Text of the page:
How one hospital thought through the reporting process to make it more simple and effective for teams.
Despite an increase in safety event reports in past years, Children's National Medical Center leadership saw opportunities to increase the number of safety events staff members report, and in conjunction with the organization's board, created a three-year corporate goal to double the number of safety event reports.
At the 2018 Quality and Safety in Children's Health Conference, Rebecca Cady, Esq., B.S.N., CPHRM, DFASHRM, FACHE, vice president, chief risk officer; and Rahul Shah, M.D., MBA, vice president, chief quality and safety officer, described the organization's efforts to more than double incident reports to more than 10,000. Here's how the hospital overcame barriers to event reporting.
There are multiple barriers that can prevent staff members from reporting safety events, so it's crucial to make reporting an easy, seamless process. To help this, Children's National rolled out an iPhone app to about 6,000 staff phones. "The mobile app is a big piece of this," Cady says. "It allows for easier report submission, and provides weekly and monthly summary reports to managers."
Review the reporting systems
A safety committee mapped out barriers and motivators to reporting. Cady says these could be different for every organization, but it's important to consider:
- How does your organization's reporting system work?
- Do people have time to report?
- Are there multiple places and ways for them to report?
- Do people know how to report an incident?
Cady says to keep it simple. "Make sure there's a minimal number of mandatory fields in a form, increase the number of ways people can report, and increase people's knowledge of the system," she says. This includes conducting training sessions with new staff members to walk them through the system.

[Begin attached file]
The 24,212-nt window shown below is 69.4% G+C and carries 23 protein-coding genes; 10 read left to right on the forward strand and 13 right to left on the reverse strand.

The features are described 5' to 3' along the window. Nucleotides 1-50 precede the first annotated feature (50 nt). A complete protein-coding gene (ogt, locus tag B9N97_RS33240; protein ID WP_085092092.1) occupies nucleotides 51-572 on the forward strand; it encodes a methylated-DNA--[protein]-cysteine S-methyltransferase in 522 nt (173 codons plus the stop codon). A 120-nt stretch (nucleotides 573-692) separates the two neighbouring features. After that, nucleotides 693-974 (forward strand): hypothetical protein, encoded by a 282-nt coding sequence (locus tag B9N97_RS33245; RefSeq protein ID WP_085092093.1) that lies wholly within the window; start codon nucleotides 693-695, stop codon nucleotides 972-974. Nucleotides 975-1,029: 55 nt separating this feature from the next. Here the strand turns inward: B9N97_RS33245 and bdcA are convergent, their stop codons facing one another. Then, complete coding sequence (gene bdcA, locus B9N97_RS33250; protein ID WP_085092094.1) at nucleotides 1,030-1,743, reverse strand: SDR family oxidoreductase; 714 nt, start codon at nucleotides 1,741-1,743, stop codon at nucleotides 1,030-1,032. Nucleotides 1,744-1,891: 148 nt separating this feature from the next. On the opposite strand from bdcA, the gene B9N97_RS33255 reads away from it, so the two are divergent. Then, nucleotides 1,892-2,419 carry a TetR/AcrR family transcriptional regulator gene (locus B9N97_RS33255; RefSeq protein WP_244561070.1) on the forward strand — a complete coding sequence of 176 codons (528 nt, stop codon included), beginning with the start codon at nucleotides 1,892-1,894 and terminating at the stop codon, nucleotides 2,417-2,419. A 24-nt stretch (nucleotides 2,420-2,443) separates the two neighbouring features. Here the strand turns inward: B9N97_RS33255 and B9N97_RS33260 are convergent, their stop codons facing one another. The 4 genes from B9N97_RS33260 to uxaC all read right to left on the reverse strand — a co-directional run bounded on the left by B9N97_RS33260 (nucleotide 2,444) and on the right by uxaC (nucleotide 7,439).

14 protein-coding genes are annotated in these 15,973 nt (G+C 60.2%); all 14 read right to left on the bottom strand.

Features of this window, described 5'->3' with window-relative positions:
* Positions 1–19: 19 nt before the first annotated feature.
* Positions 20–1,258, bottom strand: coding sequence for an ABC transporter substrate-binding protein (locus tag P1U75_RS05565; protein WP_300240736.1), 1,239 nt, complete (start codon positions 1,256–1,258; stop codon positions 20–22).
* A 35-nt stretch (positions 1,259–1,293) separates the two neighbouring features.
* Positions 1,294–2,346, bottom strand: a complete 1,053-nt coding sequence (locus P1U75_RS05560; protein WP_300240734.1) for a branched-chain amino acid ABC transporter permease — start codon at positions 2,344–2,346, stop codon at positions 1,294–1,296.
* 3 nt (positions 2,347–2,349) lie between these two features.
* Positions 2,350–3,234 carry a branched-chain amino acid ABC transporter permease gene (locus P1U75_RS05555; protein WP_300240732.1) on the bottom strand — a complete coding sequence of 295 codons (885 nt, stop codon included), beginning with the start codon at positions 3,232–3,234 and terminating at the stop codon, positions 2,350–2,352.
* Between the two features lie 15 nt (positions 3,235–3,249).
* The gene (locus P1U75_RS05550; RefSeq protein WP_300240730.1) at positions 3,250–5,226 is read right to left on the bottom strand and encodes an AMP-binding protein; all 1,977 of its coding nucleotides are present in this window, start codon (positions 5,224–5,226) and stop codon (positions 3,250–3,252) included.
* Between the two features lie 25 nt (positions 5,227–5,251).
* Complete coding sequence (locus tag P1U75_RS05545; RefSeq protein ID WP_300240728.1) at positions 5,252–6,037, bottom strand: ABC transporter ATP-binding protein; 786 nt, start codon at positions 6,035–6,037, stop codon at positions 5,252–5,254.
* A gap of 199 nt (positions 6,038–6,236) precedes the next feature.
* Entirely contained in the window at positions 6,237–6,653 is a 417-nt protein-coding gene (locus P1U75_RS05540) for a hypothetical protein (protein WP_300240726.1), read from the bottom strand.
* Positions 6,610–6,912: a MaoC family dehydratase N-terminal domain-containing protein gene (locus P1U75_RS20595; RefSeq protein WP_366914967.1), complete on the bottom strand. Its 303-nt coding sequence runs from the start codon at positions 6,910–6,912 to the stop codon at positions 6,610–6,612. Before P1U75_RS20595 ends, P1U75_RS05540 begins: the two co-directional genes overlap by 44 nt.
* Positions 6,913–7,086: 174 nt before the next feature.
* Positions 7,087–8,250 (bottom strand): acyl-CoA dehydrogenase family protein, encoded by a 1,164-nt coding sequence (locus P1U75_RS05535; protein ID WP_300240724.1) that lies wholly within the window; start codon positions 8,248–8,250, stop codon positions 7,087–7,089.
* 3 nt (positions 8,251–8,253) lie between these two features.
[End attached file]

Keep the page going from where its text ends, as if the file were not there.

Consider staff members' perspectives
In addition to reviewing the system for reporting, Cady encourages staff members to put themselvesin their team members' shoes. One barrier is if staff members think nothing will come of their report, they won't participate. They may think, "What's the point?" but considering other perspectives can help. Cady says to consider:
- Is there a lack of follow-up information for staff members after they submit a report?
- What happens after they submit an incident report?
- Why would they be motived to submit a report?
"Harness the system you have to provide standardized follow-up to everyone who reports and use this process to encourage people not to report anonymously," Cady says.
Determine the hospital's level of commitment
Respecting the time and resources the organization has invested into the process can help increase compliance with reporting. Cady says Children's National was mindful about what they included—and didn't include—in the report. Consider:
- In terms of organizational commitment, is there transparency?
- Are you talking about how you track your progress?
- What units are good about tracking incident reports
Before taking on this project, it used to take 17 minutes for staff members at Children's National to file a report—today it takes eight minutes. "We are purposeful about what the mandatory fields in the report," Cady says. "But be careful you don't impair your ability to look at historical data. We worked with data administrators to be sure we didn't pare down too much."
Before taking on these efforts, about 30 percent of reports at Children's National were anonymous. "We realized there was fear of retribution, people didn't have time, and some people thought it was good to have anonymous reports," Shah says. "So we worked to drive that down. We wanted to decrease that number from 30 percent to 1.5 percent."
Shah and his team read every single incident report. The team uses the reporting system to close the communication loop with staff members, encourages department follow-up by managers, and holds managers accountable so staff members understand where the reports are in the review process.
"We want to fight the perception that when people submit a report, nothing happens," he says. "So, at least four sets of eyes read about 11,000 reports a year. This helps make sure we don't miss anything."
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